Science Junkie
Where does our head come from?
A research group at the Sars Centre in Bergen has shed new light on the evolutionary origin of the head. In a study published in the journal PLoS Biology they show that in a simple, brainless sea anemone, the same genes that control head development in higher animals regulate the development of the front end of the swimming larvae.In many animals, the brain is located in a specific structure, the head, together with sensory organs and often together with the mouth. However, there are even more distantly related animals, which have a nervous system, but no brain, like sea anemones and corals.In this study a research group led by Fabian Rentzsch used the sea anemone Nematostella vectensis to find out if one of the ends of the sea anemone corresponds to the head of higher animals. To do this they studied the function of genes that control head development in higher animals during the embryonic development of the starlet sea anemone.“Despite looking completely different, it has become clear over the last decade, that all animals have a similar repertoire of genes, including those that are required to make the head of higher animals”, says first author and PhD-student Chiara Sinigaglia.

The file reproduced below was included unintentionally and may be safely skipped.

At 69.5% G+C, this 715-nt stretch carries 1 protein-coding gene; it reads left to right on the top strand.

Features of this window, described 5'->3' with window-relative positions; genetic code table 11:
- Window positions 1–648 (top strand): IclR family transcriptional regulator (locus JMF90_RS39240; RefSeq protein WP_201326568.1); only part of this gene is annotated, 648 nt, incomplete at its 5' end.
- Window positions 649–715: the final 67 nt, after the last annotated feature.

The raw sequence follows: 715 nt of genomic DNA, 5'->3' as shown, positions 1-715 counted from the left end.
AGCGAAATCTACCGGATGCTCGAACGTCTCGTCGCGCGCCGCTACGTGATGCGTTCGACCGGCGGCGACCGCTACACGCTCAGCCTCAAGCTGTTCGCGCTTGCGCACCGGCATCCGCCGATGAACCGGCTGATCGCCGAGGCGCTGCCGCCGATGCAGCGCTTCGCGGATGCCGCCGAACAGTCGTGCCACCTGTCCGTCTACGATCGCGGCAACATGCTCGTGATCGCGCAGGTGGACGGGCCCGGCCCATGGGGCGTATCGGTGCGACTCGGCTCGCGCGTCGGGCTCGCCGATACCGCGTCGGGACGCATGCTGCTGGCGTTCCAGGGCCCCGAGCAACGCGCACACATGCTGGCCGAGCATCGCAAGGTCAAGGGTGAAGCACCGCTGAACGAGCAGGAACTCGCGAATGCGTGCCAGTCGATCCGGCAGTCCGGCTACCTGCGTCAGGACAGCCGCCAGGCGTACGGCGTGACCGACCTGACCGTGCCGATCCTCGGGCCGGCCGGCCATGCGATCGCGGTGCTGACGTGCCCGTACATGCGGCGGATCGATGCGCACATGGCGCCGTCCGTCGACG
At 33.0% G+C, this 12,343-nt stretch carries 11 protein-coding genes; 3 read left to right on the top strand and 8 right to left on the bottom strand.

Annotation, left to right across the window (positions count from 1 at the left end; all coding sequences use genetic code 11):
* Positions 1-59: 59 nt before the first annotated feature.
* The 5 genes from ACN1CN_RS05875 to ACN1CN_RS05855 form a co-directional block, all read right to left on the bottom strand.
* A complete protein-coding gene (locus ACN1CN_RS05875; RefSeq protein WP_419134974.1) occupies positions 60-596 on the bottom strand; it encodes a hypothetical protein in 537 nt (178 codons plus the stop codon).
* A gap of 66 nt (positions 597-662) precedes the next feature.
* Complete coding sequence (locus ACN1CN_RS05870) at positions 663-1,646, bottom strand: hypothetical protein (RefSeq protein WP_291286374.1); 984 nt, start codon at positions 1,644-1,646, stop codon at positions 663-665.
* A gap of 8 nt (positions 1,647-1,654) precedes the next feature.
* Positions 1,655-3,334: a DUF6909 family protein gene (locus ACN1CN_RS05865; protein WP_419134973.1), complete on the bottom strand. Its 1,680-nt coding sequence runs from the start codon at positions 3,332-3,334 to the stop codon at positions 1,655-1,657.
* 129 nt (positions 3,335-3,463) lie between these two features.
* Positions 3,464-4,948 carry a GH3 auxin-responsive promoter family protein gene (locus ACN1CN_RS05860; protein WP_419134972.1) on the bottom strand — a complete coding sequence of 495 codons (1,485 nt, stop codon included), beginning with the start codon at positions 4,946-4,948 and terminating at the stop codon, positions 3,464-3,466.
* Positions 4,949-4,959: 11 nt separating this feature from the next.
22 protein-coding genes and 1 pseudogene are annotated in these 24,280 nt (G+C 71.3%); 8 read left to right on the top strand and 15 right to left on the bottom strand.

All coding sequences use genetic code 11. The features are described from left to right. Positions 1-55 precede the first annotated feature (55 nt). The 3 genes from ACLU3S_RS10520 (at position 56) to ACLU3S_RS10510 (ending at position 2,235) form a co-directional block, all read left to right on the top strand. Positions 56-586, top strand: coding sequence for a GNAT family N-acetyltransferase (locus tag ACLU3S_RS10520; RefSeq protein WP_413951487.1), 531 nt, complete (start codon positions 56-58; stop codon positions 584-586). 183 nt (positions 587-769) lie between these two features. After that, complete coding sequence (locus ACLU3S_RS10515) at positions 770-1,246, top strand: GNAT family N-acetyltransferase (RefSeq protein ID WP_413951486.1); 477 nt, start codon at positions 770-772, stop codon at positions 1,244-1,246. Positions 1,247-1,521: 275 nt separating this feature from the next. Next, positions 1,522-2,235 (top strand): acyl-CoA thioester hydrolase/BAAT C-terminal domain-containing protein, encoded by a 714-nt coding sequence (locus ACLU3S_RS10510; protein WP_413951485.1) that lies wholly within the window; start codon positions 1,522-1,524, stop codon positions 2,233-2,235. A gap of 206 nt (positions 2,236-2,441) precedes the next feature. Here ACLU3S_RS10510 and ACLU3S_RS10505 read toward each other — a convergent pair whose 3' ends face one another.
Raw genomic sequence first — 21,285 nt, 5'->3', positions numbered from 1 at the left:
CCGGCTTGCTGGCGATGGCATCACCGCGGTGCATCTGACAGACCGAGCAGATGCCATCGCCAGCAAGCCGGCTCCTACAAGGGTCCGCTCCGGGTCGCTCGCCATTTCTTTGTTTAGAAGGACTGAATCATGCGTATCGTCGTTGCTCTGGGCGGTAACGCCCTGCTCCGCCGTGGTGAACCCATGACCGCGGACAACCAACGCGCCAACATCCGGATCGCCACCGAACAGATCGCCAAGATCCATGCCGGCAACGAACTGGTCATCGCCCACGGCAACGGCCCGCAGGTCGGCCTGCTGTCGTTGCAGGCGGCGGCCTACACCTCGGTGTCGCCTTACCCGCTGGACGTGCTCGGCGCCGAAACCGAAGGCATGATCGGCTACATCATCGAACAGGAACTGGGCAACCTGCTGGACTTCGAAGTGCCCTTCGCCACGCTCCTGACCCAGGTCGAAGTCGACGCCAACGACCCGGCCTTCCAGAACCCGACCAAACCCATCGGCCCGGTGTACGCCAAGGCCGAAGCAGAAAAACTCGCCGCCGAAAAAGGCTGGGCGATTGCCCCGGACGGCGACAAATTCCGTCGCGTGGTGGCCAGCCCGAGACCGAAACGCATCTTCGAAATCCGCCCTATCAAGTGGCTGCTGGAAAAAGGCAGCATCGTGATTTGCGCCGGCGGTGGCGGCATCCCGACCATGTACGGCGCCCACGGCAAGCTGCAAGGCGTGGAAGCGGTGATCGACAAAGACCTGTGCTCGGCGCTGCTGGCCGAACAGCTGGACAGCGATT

Read more.

Where does our head come from?

A research group at the Sars Centre in Bergen has shed new light on the evolutionary origin of the head. In a study published in the journal PLoS Biology they show that in a simple, brainless sea anemone, the same genes that control head development in higher animals regulate the development of the front end of the swimming larvae.

In many animals, the brain is located in a specific structure, the head, together with sensory organs and often together with the mouth. However, there are even more distantly related animals, which have a nervous system, but no brain, like sea anemones and corals.
In this study a research group led by Fabian Rentzsch used the sea anemone Nematostella vectensis to find out if one of the ends of the sea anemone corresponds to the head of higher animals. To do this they studied the function of genes that control head development in higher animals during the embryonic development of the starlet sea anemone.

“Despite looking completely different, it has become clear over the last decade, that all animals have a similar repertoire of genes, including those that are required to make the head of higher animals”, says first author and PhD-student Chiara Sinigaglia.

Read more.







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